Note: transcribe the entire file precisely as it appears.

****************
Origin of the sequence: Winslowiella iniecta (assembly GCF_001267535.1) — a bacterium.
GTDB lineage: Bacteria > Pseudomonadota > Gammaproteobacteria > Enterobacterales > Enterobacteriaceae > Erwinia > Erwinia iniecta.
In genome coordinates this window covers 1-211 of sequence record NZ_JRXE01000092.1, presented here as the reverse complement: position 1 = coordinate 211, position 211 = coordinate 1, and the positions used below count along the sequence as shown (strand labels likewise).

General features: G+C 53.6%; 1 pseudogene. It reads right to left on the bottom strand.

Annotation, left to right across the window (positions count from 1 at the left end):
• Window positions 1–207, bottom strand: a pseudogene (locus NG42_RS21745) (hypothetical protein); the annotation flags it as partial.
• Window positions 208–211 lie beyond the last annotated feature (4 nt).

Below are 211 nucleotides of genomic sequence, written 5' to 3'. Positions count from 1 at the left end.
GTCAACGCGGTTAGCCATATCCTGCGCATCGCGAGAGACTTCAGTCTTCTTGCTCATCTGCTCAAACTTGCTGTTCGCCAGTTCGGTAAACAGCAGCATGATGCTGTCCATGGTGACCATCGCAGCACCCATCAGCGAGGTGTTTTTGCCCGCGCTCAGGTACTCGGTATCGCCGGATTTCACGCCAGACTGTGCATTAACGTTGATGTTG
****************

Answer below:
Origin of the sequence: Winslowiella iniecta (assembly GCF_001267535.1) — a bacterium.
GTDB lineage: Bacteria > Pseudomonadota > Gammaproteobacteria > Enterobacterales > Enterobacteriaceae > Erwinia > Erwinia iniecta.
In genome coordinates this window covers 1-211 of sequence record NZ_JRXE01000092.1, presented here as the reverse complement: position 1 = coordinate 211, position 211 = coordinate 1, and the positions used below count along the sequence as shown (strand labels likewise).

General features: G+C 53.6%; 1 pseudogene. It reads right to left on the bottom strand.

Annotation, left to right across the window (positions count from 1 at the left end):
• Window positions 1–207, bottom strand: a pseudogene (locus NG42_RS21745) (hypothetical protein); the annotation flags it as partial.
• Window positions 208–211 lie beyond the last annotated feature (4 nt).

Below are 211 nucleotides of genomic sequence, written 5' to 3'. Positions count from 1 at the left end.
GTCAACGCGGTTAGCCATATCCTGCGCATCGCGAGAGACTTCAGTCTTCTTGCTCATCTGCTCAAACTTGCTGTTCGCCAGTTCGGTAAACAGCAGCATGATGCTGTCCATGGTGACCATCGCAGCACCCATCAGCGAGGTGTTTTTGCCCGCGCTCAGGTACTCGGTATCGCCGGATTTCACGCCAGACTGTGCATTAACGTTGATGTTG